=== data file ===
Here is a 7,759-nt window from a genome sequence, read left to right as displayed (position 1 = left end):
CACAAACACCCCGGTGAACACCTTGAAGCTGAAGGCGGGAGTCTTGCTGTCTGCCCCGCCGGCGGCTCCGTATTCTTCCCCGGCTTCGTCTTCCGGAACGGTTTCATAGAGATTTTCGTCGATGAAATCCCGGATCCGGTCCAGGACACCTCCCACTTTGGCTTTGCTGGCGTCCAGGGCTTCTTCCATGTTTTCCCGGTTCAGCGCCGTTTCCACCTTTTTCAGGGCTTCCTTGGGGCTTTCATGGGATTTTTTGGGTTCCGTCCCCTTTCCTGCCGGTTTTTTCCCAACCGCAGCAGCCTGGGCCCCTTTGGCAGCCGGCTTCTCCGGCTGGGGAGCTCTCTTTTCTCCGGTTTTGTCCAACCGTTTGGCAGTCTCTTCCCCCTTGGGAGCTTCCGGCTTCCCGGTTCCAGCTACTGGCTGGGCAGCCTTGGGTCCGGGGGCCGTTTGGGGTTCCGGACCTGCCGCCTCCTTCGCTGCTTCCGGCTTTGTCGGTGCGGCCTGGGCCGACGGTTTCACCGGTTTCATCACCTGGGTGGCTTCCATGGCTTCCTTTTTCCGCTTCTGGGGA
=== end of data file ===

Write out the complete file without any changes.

Here is a 7,759-nt window from a genome sequence, read left to right as displayed (position 1 = left end):
CACAAACACCCCGGTGAACACCTTGAAGCTGAAGGCGGGAGTCTTGCTGTCTGCCCCGCCGGCGGCTCCGTATTCTTCCCCGGCTTCGTCTTCCGGAACGGTTTCATAGAGATTTTCGTCGATGAAATCCCGGATCCGGTCCAGGACACCTCCCACTTTGGCTTTGCTGGCGTCCAGGGCTTCTTCCATGTTTTCCCGGTTCAGCGCCGTTTCCACCTTTTTCAGGGCTTCCTTGGGGCTTTCATGGGATTTTTTGGGTTCCGTCCCCTTTCCTGCCGGTTTTTTCCCAACCGCAGCAGCCTGGGCCCCTTTGGCAGCCGGCTTCTCCGGCTGGGGAGCTCTCTTTTCTCCGGTTTTGTCCAACCGTTTGGCAGTCTCTTCCCCCTTGGGAGCTTCCGGCTTCCCGGTTCCAGCTACTGGCTGGGCAGCCTTGGGTCCGGGGGCCGTTTGGGGTTCCGGACCTGCCGCCTCCTTCGCTGCTTCCGGCTTTGTCGGTGCGGCCTGGGCCGACGGTTTCACCGGTTTCATCACCTGGGTGGCTTCCATGGCTTCCTTTTTCCGCTTCTGGGGA